It is highly preferable that the thin walled portion 24 of flexible bags 22 of the present invention cooperate with other portions of the inner receptacle 20 such that substantially all of the product within the flexible bag 22 is dispensed. Thus, the inner receptacle 20 highly preferably includes means for enabling substantially all of the fluid within the flexible bag 24 to be dispensed.
In this illustrated inner receptacle 20 a perforated diptube 36 provides this means. The perforated diptube 36 is located loosely in the fluid passage 32; either before or after filling. If before filling, a filling nozzle is preferably inserted slightly inside the diptube 36. The diptube 36 has a length such that when it contacts the bottom of the flexible bag 22, its upper end remains within the fluid passage 32. Since the diptube 36 is loosely inserted in the passage 32, the diptube 36 is easy to assemble with the flexible bag 22.
The diptube 36 acts to avoid the premature collapse of the thin walled portion 24 of the flexible bag 22 as product is dispensed therefrom, thereby providing a means for enabling substantially all of the product to be dispensed from the inner receptacle 20. Fluid from all parts of flexible bag 22 can reach the fluid passage 32 via the diptube 36, as the thin walled portion 24 of the flexible bag 22 collapses, without being choked off. Perforations 38 in the diptube 36 provide entry points for fluid all along the diptube length. This reduces the resistance of the diptube 36 to fluid flow, since all of the fluid does not have to enter the lower end of the diptube 36 and flow through its entire length.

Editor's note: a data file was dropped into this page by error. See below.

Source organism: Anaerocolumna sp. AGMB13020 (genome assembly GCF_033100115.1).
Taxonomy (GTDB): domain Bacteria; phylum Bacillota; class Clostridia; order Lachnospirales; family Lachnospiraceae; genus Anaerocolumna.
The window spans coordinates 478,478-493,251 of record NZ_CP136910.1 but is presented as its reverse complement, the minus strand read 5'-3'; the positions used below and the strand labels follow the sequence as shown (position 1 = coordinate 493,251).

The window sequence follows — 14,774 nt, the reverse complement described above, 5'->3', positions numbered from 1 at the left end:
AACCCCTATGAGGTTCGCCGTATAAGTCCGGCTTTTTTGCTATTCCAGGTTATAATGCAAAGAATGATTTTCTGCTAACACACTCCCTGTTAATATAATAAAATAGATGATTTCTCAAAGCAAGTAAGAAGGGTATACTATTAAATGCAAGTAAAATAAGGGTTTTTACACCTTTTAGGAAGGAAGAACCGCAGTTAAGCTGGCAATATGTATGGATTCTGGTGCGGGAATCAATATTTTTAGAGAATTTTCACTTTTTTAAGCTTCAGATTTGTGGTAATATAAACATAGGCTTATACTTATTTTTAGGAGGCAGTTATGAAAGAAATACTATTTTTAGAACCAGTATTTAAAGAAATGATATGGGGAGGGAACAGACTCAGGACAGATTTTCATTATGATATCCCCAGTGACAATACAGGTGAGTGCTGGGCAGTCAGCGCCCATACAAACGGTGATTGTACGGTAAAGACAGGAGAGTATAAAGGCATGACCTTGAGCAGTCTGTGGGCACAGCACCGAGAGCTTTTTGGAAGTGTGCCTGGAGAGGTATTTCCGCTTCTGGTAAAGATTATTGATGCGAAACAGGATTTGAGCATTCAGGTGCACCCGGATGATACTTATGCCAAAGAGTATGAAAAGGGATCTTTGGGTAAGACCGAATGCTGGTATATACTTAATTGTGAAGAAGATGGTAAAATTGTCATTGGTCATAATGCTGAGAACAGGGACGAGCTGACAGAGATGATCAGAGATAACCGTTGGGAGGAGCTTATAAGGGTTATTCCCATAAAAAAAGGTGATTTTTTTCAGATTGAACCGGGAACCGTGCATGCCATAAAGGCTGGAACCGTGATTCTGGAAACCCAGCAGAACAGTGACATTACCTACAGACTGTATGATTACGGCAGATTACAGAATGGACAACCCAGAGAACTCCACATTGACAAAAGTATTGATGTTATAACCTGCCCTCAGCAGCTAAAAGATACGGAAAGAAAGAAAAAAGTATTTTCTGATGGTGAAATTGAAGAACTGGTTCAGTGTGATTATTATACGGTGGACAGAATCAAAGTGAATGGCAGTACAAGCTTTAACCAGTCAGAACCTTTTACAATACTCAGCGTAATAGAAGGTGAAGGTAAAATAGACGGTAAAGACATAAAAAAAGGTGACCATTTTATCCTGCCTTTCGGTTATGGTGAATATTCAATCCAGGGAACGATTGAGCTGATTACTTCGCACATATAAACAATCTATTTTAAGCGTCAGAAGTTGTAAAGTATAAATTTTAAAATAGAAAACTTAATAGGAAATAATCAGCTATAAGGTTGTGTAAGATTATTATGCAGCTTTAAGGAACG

A peelable film tear tab 40 provides a means for initially sealing the fluid passage 32 of the filled inner receptacle 20. This means 40 prevents fluid and the diptube 36 from exiting the inner receptacle 20 during shipping and handling. The peelable film tear tab 40 is releasably sealed to the flat annular upwardly facing surface 41 of the flared portion 34 covering the fluid passage 32; preferably by pressure sensitive adhesive. The seal is preferably strong enough to maintain the inner receptacle 20 sealed during shipping and handling, but weak enough that the tear tab 40 can be readily removed for use by grasping an unsealed grasping portion of the peelable film tear tab 40. In an alternative configuration (not seen), the film 40 may be permanently sealed to the flat annular upwardly facing surface of the flared portion 34 and punctured for use as discussed hereinafter.
A large flat circular flange 42 extends transversely exteriorly from the cylindrical wall portion 30. The large flange 42 of inner receptacles 20 of this invention preferably has an overall dimension greater than the overall dimension of the thin walled portion 24 of the flexible bag 22. In other words, the large flange 42 extends transversely at least partially beyond the sides of the flexible bag 22 such that the flange 42 can be used to secure the inner receptacle 20 to the remainder of the package as discussed hereinafter. In addition, the flange 42 may be used to support the inner receptacle 20 during, for example, filling and shipping.